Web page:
Boston mayor proposes limits on protests at private homes
BOSTON (AP) — Boston Mayor Michelle Wu, who has been targeted in early mornings by people outside her home protesting her city employee coronavirus vaccine mandate, filed an ordinance Monday that would limit when protesters can picket.
The rule would allow protesters to demonstrate outside an individual home only from 9 a.m. until 9 p.m., her office announced. It would protect any home, not just those of elected officials.
It would not affect marches or protests passing through residential areas that are not aimed at a particular home.
Protesters have been shouting loudly, banging drums and blowing whistles outside the mayor’s Roslindale home as early as 7 a.m. for weeks, disrupting not only the mayor’s family, but also her neighbors.
“Boston has a strong legacy of activism, and it’s important to uphold and protect the ability to speak out and advocate fiercely to keep our democracy strong,” Wu said in a statement. “But in a moment of divided national politics, we can’t normalize the harassment and hate spilling over into our communities.”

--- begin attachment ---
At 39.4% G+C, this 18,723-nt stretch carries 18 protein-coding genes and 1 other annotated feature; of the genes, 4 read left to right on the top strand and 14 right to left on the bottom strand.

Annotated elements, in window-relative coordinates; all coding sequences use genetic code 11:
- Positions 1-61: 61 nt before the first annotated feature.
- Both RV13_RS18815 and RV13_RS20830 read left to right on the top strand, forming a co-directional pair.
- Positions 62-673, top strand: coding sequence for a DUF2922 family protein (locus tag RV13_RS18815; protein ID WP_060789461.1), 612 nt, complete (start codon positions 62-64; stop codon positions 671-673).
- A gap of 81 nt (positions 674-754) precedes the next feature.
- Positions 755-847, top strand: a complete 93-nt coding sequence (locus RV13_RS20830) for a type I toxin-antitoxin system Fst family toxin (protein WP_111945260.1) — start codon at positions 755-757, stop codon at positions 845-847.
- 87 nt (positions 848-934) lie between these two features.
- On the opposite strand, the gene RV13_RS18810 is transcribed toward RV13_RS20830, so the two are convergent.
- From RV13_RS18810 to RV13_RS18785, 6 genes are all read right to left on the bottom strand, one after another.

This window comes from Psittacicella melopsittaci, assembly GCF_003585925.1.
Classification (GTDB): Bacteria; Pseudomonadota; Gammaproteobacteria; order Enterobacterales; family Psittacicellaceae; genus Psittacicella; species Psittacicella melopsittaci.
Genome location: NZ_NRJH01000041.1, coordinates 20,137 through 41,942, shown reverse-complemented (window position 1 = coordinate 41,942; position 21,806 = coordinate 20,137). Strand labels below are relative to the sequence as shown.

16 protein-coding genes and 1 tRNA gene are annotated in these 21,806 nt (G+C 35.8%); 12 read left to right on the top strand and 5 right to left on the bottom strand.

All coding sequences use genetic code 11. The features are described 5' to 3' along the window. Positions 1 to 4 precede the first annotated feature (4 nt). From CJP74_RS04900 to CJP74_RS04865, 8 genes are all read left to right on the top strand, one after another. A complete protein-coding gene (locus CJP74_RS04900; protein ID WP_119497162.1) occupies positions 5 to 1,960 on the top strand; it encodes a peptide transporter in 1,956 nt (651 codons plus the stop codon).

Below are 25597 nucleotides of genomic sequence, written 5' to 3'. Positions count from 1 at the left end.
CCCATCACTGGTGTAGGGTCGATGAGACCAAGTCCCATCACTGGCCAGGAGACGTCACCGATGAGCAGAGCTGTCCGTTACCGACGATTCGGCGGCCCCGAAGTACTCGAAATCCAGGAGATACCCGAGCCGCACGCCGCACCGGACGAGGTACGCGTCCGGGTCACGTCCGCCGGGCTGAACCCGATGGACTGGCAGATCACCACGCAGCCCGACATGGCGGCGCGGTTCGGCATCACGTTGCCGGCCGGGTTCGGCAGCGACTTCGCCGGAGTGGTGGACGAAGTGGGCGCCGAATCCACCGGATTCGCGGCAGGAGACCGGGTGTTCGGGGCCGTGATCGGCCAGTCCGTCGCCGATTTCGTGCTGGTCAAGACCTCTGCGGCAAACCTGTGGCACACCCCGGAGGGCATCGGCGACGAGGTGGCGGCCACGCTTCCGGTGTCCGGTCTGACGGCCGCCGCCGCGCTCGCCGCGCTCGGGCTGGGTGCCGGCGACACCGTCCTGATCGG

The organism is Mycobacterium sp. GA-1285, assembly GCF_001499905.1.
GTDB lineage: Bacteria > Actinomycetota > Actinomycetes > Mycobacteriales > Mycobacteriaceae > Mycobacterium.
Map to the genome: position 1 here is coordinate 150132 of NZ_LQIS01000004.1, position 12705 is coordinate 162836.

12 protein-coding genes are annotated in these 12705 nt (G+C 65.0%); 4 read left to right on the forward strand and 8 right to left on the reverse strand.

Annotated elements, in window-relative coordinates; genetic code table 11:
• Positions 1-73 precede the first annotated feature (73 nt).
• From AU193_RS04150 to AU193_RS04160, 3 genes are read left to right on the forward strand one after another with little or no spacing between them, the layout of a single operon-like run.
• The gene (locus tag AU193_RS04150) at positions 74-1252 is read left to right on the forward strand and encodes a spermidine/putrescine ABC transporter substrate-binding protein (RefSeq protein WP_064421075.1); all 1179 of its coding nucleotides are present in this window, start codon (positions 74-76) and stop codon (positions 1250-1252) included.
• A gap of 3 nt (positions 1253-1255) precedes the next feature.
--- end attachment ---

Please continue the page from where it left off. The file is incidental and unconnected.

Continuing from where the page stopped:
The city said similar regulations in other states have been upheld in court.
“This ordinance will add to our existing laws to stop harassment of residents in their private homes, while respecting the right to protest,” said acting Police Commissioner Gregory Long said. “People have a right to privacy and peace in their homes.”
Boston City Council President Ed Flynn also expressed support for such an ordinance.
“Public protests at people’s homes must have reasonable limits,” he said.
Violators could face fines starting at $100 for a first offense.
The ordinance requires approval of the city council.